So, I've been wandering the internet recently, and I've noticed a few disturbing things.
One of them being the fact most people don't actually understand how to properly debate/argue a point, and the other being that when people who don't actually understand how a debate works write a story involving two sides with conflicting ideas they rarely depict both sides appropriately, especially if the topic reflects real world issues.
See, if you want to be taken seriously it's a good idea to know how to argue your side of things and an even better idea to also understand both sides of the argument before you even begin trying to argue both sides in a fictional work.
So, let's jump right into the kind of thing I'm talking about with a very simplistic example.
Odds are, if you're the kind of person that would actually read this little journal of mine, you've probably read manga before, and if you've read manga before you've probably crossed paths with a shonen or two.
If there's one thing I'm sure I don't need to tell you, it's the fact that a lot of shonen stories feature the protagonist(s) going on long rants about friendship and how it always makes everything better.
I'm not going to deny that friends can really improve most situations, but I will point out the fact having too many people in a stressful situation dealing with a delicate issue can make things nearly impossible to handle properly, especially if any of them have hot heads. Even more importantly, some friendships aren't quite strong enough to weather the storm, and if you've mistakenly brought a fair weather friend along to bash in the skull of Lucifer, you're both probably going to die when your buddy tries to ditch you at the first sign of trouble.
It's fair to say an army of one can most definitely beat a group of friends in many scenarios, depending on others to the point of being helpless alone is always a bad idea, it's much better to be self sufficient while having the option to call in backup if you feel it's necessary.
That said, I don't expect a shonen series to go very deeply into that argument, or even take the argument any further than a villain screeching about how awesome being alone is immediately before he's flattened under the mighty boot of friendship.
But they are a great example of how not to depict two opposing sides.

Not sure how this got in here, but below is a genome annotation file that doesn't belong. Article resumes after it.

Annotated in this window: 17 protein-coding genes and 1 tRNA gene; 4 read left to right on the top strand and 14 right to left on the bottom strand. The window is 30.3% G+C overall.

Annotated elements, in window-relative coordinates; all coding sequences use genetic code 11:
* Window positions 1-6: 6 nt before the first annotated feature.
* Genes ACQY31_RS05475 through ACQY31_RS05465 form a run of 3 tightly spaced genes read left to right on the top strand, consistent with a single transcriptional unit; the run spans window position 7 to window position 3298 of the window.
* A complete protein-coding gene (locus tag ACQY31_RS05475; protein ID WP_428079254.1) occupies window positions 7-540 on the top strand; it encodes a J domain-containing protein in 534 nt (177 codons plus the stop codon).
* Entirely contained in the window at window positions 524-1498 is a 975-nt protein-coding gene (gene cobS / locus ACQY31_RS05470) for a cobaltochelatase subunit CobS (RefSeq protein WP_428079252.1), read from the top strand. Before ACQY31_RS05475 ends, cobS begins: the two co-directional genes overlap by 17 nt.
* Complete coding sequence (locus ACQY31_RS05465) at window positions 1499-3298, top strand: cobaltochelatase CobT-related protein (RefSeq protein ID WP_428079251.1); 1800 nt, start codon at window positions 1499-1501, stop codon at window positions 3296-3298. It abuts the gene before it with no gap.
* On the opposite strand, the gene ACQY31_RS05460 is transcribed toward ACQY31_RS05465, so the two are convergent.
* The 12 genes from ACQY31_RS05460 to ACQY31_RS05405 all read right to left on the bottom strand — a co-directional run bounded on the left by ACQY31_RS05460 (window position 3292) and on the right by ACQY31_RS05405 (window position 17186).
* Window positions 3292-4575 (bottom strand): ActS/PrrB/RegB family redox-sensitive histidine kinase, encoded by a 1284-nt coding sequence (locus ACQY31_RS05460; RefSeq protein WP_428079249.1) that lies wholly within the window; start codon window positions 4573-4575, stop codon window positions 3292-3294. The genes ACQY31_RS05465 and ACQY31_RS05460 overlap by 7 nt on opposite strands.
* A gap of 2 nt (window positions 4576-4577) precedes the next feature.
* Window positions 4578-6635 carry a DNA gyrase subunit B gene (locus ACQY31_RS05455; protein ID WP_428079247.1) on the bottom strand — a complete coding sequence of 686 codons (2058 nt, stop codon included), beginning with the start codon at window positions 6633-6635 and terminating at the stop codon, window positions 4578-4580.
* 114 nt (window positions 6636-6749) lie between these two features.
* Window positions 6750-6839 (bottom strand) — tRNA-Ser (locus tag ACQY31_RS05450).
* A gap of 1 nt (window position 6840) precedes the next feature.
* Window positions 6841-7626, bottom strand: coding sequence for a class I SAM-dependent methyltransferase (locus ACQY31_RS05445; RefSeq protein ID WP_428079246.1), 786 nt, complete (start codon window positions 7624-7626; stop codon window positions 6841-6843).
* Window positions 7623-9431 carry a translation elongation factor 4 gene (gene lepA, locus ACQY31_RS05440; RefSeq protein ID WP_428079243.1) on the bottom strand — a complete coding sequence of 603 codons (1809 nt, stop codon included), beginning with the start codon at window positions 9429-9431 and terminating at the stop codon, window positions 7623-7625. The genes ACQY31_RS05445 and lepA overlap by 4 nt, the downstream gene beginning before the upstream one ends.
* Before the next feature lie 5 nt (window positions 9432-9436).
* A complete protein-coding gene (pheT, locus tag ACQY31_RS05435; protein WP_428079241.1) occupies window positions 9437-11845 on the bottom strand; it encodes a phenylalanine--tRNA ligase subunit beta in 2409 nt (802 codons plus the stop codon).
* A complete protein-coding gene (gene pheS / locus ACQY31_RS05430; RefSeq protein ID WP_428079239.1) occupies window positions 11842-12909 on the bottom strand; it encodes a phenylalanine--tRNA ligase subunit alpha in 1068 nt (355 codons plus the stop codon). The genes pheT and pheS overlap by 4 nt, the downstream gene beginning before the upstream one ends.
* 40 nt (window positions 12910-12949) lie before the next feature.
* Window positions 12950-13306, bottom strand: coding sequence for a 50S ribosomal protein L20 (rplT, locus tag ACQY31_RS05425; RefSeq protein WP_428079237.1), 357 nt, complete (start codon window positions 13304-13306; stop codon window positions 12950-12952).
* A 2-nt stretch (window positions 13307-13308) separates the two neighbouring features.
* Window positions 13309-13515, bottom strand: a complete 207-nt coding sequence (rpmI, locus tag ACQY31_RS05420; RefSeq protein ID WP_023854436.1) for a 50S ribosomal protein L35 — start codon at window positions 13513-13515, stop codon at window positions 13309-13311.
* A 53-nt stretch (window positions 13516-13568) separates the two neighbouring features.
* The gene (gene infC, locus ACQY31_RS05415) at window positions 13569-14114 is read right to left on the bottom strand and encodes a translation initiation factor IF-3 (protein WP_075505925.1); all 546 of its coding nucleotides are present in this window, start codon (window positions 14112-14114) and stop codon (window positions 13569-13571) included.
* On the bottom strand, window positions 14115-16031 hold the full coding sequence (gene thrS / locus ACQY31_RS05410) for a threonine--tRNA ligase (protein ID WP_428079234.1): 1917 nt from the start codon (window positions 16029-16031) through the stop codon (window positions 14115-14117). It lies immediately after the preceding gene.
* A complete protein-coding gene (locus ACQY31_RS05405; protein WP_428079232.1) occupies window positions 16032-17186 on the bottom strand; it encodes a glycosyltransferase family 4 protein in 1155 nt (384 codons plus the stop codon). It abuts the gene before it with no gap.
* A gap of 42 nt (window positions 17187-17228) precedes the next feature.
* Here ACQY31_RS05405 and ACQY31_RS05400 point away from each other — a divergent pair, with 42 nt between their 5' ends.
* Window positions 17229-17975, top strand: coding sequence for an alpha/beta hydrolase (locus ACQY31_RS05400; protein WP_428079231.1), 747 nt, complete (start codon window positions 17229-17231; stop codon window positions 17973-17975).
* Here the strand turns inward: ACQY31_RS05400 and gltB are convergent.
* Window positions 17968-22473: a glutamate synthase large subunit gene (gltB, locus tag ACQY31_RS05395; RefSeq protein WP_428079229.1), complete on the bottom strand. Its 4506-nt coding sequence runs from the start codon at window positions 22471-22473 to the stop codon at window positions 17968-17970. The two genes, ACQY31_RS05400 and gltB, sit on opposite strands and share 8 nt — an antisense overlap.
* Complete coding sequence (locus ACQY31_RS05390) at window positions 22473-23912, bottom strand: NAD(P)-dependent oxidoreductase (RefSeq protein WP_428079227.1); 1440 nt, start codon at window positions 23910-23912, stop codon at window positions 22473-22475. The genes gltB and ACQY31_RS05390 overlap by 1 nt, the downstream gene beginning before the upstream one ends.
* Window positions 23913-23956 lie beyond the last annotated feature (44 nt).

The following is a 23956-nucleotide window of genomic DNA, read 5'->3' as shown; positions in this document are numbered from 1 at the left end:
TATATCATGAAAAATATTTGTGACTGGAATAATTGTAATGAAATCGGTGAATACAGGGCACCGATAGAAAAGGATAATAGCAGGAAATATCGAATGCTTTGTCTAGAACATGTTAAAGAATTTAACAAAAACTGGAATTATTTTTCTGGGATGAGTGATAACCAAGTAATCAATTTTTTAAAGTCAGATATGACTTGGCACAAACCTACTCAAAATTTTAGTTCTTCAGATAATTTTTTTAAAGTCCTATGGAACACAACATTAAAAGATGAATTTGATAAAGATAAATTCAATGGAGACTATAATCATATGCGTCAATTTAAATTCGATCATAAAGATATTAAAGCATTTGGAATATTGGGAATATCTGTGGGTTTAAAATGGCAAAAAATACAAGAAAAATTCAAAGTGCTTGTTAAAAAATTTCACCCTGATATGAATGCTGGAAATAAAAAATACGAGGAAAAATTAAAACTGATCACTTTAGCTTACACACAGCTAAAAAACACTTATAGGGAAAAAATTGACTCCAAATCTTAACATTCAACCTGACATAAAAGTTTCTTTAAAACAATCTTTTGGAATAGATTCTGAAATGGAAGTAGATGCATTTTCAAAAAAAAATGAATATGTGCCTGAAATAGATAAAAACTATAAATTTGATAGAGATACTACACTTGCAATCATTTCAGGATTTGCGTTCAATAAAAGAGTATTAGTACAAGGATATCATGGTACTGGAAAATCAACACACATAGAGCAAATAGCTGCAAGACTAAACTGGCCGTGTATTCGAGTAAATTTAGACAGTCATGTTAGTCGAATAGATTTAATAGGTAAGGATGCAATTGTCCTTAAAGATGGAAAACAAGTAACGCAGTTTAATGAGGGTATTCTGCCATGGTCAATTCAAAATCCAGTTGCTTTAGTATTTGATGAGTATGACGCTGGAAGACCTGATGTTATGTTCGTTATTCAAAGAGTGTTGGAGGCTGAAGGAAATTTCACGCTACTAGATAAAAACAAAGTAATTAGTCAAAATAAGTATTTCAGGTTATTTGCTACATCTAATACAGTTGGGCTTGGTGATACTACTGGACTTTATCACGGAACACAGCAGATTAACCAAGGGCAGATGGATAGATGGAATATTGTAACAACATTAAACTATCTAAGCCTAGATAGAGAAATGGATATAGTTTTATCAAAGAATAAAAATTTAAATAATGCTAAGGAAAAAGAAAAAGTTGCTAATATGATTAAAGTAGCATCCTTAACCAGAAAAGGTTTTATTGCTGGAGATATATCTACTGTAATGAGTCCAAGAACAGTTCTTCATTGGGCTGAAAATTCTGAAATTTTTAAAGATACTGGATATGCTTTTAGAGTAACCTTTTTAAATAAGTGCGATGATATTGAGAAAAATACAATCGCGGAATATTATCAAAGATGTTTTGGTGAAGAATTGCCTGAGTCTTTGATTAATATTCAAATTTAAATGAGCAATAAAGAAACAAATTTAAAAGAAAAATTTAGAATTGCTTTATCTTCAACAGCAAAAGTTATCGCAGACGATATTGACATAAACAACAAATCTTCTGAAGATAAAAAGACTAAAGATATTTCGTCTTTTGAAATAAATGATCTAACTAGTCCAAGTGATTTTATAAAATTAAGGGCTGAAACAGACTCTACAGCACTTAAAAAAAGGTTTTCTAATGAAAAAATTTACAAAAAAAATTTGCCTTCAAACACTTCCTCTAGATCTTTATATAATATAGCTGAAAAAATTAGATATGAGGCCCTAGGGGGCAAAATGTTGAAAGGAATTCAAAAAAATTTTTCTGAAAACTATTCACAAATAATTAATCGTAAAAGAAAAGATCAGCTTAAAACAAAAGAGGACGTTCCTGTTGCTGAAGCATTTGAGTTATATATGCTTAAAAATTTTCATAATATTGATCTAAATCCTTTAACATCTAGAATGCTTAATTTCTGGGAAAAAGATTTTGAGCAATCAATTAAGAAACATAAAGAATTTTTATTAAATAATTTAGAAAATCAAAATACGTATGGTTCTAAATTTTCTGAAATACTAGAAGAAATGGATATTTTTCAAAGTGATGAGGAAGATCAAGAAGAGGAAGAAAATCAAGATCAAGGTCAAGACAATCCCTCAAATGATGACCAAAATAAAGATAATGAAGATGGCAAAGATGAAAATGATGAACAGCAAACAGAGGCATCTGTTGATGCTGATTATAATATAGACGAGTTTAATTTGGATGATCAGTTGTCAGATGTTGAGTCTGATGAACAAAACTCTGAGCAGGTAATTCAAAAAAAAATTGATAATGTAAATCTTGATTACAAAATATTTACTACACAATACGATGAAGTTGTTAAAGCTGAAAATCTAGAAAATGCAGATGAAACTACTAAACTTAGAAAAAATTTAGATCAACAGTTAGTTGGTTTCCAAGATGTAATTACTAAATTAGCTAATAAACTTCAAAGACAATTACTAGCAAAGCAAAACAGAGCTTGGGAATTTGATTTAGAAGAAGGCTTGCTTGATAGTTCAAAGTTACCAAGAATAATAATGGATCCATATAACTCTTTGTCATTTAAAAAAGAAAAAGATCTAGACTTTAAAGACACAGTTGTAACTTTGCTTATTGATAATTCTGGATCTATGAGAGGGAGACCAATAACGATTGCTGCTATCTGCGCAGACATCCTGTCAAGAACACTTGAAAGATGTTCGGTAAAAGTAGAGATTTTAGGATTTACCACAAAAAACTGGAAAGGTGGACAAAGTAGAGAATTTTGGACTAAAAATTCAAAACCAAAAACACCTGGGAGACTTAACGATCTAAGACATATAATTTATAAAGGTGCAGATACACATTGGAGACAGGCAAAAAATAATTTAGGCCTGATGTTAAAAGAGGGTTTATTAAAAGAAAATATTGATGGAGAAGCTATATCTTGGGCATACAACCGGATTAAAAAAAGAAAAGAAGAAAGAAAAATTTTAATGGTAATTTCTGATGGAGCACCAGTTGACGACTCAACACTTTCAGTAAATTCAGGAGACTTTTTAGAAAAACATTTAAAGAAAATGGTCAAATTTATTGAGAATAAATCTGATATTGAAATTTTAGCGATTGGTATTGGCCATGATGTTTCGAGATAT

That problem isn't in anyway limited to the shonen genre, it permeates just about everything, from fanfics to mainstream news.
See, what a lot of people do is depict the side of the argument they agree with as something only the enlightened few would understand, thus they always make sure the heroic protagonist embodies this set of beliefs down to his core, and have him run around sharing his amazing enlightenment with the rest of the cast, usually never actually calling his beliefs into question in a meaningful way or actually challenging them with an argument equal to, or greater, than his own.
Given the fact hero boy can't possibly be wrong and they have no interest in actually challenging his beliefs, or arguments, the villain is almost always a ridiculously evil strawman with a butchered inaccurate version of the opposing belief.
It's easy to say someone who disagrees with the protagonist, who usually holds the same views as the author, is evil if the only version of their perspective you allow anyone to see is a bad strawman argument, which happens to be a very obvious trick a lot of people use to make their characters seem more enlightened than their opposition despite that rarely being the case in reality.
In my experience, if the only way you can make a character with your views look good is using a strawman, then you probably need different views.
People really love to employ the strawman tactic when the argument is between liberal and conservative sides on any given issues, something I'm sure many marvel readers are aware of.
But I'm going to avoid getting into anything too political for this bout of rambling, instead I'm going to give an example of how to do a very simplistic conflict the right way: